I confess. I just don't see the fascination of Pokémon Go. It seems to me to be a little bit like geocaching, but for geeks without the bona fides to be full fledged nerds.
My experience with Pokémon or "pocket monsters", is brief. There was an animated series a while back that featured this kid with a funny name, bad hair and a girl's voice. He would wander around with his friends catching Pokémon, training them and then using them to battle other people's monsters in an arena. Think "the NFL without cheerleaders". Or point.
I don't think I was ever able to sit through an entire annoying episode, but a friend of mine from college had a son who was a Pokémon enthusiast who gave me one of his cards. I still have it. Even though the catch phrase was "Gotta catch 'em all", I am quite content with just the one.
A few years back, I had a tremendous insight into the Pokémon phenomenon... If only I could remember what it was! It was truly breathtaking! You would have been impressed. However a couple of more recent thoughts came to mind, so I thought I'd share them with you before they too, are gone with the wind!
A lot of TV stations like to list their children's programming, whatever it is, as "educational". What lessons might a small child learn from Pokémon?
First and foremost I think is "greed". Don't be content with what you have, or "enough", but "you gotta catch 'em ALL!" How else are you going to be the best you can be if you don't have a complete set??
Second thing, other than learning to be content with a bad haircut, is cruelty to animals. You have this ball, a little bigger than a baseball, a little smaller than a softball, and you catch your Pokémon and put it inside this ball. Now some Pokémon may be only the size of your average alley cat, but some are as large as a stegosaurus! And you're going to keep up to six of them in a ball that fits in your hand?? It's cramped and dark (there are no windows) and possibly very smelly. Are there any regulations on how often you have to hose those things out? Where is PETA in all this?? The Society for the Prevention of Cruelty to Pokémon, the SPCP?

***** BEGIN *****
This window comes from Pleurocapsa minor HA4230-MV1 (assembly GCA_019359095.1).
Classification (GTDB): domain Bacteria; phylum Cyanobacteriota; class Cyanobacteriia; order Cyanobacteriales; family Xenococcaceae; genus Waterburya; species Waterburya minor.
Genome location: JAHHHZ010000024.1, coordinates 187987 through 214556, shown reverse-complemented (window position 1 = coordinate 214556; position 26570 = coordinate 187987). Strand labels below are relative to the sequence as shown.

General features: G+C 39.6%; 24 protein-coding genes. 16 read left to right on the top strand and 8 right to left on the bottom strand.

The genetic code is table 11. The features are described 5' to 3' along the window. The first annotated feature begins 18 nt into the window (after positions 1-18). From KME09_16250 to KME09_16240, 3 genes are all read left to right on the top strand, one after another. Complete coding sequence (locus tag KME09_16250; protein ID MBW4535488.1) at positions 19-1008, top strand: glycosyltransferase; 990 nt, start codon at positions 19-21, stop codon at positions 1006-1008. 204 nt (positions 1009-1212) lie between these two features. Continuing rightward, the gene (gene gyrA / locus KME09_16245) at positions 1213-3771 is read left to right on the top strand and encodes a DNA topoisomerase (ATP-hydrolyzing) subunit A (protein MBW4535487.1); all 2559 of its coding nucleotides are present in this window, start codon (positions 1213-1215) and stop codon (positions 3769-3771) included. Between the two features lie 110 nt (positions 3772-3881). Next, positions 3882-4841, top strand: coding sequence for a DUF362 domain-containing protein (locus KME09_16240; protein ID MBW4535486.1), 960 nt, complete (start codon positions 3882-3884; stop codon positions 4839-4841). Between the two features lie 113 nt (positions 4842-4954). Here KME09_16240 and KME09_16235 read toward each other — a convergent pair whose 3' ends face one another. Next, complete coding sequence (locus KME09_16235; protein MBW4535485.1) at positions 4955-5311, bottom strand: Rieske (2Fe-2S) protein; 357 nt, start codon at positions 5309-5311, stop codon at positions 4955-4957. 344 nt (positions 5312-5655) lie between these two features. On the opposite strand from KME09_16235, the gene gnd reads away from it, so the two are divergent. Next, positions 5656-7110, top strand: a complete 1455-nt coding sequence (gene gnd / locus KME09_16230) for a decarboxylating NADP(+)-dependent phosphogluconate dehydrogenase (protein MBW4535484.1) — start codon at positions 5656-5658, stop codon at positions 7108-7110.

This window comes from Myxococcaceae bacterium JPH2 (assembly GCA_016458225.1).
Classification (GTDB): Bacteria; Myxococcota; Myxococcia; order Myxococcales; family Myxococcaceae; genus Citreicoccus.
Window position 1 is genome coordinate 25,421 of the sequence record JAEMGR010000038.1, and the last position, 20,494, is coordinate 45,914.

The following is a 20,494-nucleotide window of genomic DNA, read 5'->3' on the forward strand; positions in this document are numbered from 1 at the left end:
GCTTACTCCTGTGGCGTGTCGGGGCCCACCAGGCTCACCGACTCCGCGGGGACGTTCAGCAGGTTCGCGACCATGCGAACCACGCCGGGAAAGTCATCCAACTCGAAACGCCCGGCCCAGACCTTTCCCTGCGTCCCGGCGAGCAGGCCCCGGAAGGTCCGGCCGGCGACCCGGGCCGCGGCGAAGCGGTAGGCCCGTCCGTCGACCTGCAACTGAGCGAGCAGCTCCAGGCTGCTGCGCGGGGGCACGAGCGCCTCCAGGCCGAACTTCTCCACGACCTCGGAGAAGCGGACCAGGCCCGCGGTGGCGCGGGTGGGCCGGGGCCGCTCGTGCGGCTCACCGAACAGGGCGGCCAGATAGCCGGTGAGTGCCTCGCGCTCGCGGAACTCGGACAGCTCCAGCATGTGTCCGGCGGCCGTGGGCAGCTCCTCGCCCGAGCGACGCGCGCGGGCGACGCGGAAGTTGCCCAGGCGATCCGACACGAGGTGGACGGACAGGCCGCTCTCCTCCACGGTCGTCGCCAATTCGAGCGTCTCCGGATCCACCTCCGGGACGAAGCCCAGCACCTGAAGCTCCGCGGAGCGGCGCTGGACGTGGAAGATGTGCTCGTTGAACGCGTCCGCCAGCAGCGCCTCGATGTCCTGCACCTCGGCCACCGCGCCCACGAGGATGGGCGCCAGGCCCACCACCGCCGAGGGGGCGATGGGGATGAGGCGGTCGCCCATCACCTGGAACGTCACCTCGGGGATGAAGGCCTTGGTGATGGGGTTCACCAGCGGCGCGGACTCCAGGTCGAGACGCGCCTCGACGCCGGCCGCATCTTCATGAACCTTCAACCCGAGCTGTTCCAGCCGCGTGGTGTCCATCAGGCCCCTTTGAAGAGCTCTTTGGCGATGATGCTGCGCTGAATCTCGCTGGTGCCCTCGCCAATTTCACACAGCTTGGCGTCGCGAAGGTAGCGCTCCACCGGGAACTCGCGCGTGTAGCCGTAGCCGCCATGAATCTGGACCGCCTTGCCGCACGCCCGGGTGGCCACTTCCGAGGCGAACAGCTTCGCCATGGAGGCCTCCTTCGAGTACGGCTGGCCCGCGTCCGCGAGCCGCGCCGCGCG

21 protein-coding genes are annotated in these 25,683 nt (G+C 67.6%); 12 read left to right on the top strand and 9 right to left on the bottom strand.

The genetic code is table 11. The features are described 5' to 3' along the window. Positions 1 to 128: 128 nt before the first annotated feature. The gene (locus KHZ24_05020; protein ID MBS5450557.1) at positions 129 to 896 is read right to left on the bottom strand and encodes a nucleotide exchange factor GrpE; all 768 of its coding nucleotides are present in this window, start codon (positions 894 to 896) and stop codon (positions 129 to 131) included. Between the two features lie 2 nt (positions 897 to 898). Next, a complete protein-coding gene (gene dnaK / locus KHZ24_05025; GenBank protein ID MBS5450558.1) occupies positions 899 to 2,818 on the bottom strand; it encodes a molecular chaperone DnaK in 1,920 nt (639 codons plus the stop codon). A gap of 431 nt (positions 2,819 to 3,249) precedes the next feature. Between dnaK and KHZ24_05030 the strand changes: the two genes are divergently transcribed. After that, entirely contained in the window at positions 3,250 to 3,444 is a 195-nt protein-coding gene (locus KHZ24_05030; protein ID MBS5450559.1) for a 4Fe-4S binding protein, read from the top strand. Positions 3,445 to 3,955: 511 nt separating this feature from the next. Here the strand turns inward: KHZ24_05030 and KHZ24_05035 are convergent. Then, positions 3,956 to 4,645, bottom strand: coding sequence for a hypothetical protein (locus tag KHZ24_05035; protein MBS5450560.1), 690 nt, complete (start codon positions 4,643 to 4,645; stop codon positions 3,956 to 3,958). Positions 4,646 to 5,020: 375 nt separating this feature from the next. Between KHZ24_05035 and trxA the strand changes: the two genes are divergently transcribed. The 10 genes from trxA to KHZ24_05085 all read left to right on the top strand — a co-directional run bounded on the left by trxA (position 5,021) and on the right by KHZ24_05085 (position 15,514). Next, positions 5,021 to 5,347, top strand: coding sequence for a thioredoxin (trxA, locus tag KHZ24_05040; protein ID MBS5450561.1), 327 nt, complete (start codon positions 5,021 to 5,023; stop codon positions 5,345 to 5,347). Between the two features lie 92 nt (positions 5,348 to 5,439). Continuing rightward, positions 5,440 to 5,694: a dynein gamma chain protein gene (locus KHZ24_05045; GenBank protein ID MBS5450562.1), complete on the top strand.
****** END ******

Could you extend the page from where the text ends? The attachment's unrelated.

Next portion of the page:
And perhaps worse, is it encourages an unrealistic view of animal behavior. According to the story, you catch the monsters and then you teach them to obey you. Really? You captured me so I have to obey you? On what planet would that work? You keep me in a dark, cramped, smelly place no bigger than a beer koozie, and as soon as you push the button to let me out, I'm going to go for the jugular! If you're quick enough, you can push the button to put me back in, but the very next time you let me out, it's rinse and repeat. I got nothin' to do inside that ball other than to plot how I'm going to rip your head off and smash your damned ball with it! Train me??
Good luck with that!
The game Pokémon Go does, however, teach real life lessons. For example, it has taught some of its players the meaning of "criminal trespass". Others have learned "blind obedience" when they climbed over a fence, with a warning sign to the effect of "Don't climb over this fence, or you'll fall off a cliff", after which they promptly fell off a cliff.
People with their noses in the game are walking into traffic and accruing all sorts of injuries to their person. They now know how to find the emergency room, what their insurance deductible is and how many hits their friends can get on the YouTube videos of them walking into inanimate objects.
But, I believe there are military applications. The Obama administration, in the spirit of Fast and Furious, is dropping iPhone 6's into ISIS occupied territories. Some of the best monsters, I am told, can be found inside specially marked minefields.
"Gotta catch 'em all!"